In Amarnath Sehgal v. Union of India, Amarnath Sehgal, the plaintiff, was an artist and sculptor of international repute and was called by the Government of India to build a mural in the lobby of Vigyan Bhawan, which otherwise was a soulless center, it was the time wherein India was developing culturally, there were national and international conferences being held in the international convention hall. This embellishment on national architecture became a part of the Indian art heritage. Unfortunately, in 1979, the mural was removed and consigned to the storeroom of the Union without giving any notice or taking any authorization from plaintiff. When plaintiff was apprised of such unauthorized removal, he made representations to the requisite government authorities for restoration of the mural, but none were of any help. As this act of destruction of the mural caused damage to the sculpture. Hence, he filed a petition under Section 57 of the Copyright Act, 1957, which relate to moral rights of an author, in the Delhi High Court and prayed for a public apology from the defendants, a permanent injunction to restrain them from distorting, mutilating or damaging the plaintiff's mural and damages of Rs. 50 lacs. The issue which arose was that of moral rights, whether the plaintiff can claim moral rights over the mural as proviso to Sec. 17 clearly states that the employer would be the first owner of copyright as the plaintiff just acted as an employee of the defendant, however being the author of the design, moral rights should have subsisted in him as discussed by Binny Kalra in his article in the WIPO Magazine.

The court ruled that even though the ownership of copyright in the mural did not vest with the plaintiff, however as he the author of the copyrighted work, moral rights did subsist in him. He termed moral rights to be the soul of author's works and observed,

"The author has a right to preserve, protect and nurture his creations through his moral rights. A creative individual is uniquely invested with the power and mystique of original genius, creating a privileged relationship between a creative author and his work".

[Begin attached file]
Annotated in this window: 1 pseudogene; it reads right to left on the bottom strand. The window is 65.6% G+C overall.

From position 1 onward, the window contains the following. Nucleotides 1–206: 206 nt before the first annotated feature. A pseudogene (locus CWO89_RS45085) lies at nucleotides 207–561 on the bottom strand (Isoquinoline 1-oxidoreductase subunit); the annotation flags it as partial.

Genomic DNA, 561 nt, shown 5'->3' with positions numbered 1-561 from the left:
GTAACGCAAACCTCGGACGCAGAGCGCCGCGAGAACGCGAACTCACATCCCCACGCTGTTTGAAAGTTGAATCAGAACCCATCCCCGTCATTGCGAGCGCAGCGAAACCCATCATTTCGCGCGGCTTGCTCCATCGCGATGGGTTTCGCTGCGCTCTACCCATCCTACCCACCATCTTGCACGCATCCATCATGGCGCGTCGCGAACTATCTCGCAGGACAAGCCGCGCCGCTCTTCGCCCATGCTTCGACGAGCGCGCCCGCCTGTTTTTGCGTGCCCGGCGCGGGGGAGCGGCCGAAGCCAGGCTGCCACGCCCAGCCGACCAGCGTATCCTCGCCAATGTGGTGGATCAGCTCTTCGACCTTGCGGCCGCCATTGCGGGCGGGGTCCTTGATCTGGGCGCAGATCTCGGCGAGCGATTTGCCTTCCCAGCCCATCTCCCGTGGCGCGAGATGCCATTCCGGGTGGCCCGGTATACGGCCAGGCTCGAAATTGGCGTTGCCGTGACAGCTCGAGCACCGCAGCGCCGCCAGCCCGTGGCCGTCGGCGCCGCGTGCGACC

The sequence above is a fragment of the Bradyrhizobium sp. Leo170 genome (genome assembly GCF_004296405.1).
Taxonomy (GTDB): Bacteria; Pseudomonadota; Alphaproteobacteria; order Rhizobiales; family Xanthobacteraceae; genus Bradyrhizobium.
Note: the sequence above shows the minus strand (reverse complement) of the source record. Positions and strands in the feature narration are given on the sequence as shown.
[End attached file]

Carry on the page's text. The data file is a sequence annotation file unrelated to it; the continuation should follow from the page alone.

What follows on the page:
Further, the language of Section 57 relating to moral rights of an author, entitles the author to legally protect the cultural heritage of India through the moral rights of the artist. Elucidating upon the nexus between intellectual property and knowledge, the court observed:

"Intellectual property and knowledge are interconnected. Intellectual property embodies traditional thought and knowledge with value addition. Thus, physical destruction or loss of intellectual property has far reaching social consequence. Knowledge which has grown with it is also lost."

The Court ruled that moral rights in the work of art acquire the status of the cultural heritage of the nation and India being a signatory to many conventions, it would be the compulsion and the responsibility of the state to protect such work. The defendant has not only violated moral rights of the author but had trampled the cultural spirit of the nation. Hence, the plaintiff was granted damages of 5 lacs and a permanent injunction and the right to restore the mural.

In yet another judgement of Raj Rewal v. Union of India, which is a recent judgement delivered by J. End law of Delhi HC, moral rights of the author of Hall of Nations, a building in Pragati Maidan, Delhi were at stake. The plaintiff was called upon by the Indian Trade Promotion Organization (ITPO), the defendant in 1979 to build the Hall of Nations to mark cultural progression on 25th Independence Day of India. The Hall of Nations was built using the space frame structure, not only for the roof but also for adjacent anchoring walls, using concrete, it was also recognized as a site for cultural heritage. However, in 2017, the Hall of Nations was demolished in order to build another complex. The plaintiff made various representations to the Government and had filed various petitioner but all in vain. The plaintiff had then approached the Delhi High Court to claim damages from the defendants as demolishing his work caused harm to his reputation. The issues at hand was, whether any moral rights subsisted with the plaintiff as ITPO was the owner of the Hall of Nations and whether moral rights are a hindrance to right to property, which is a constitutional right enshrined in Art. 300A of the Constitution and in that case, which prevails.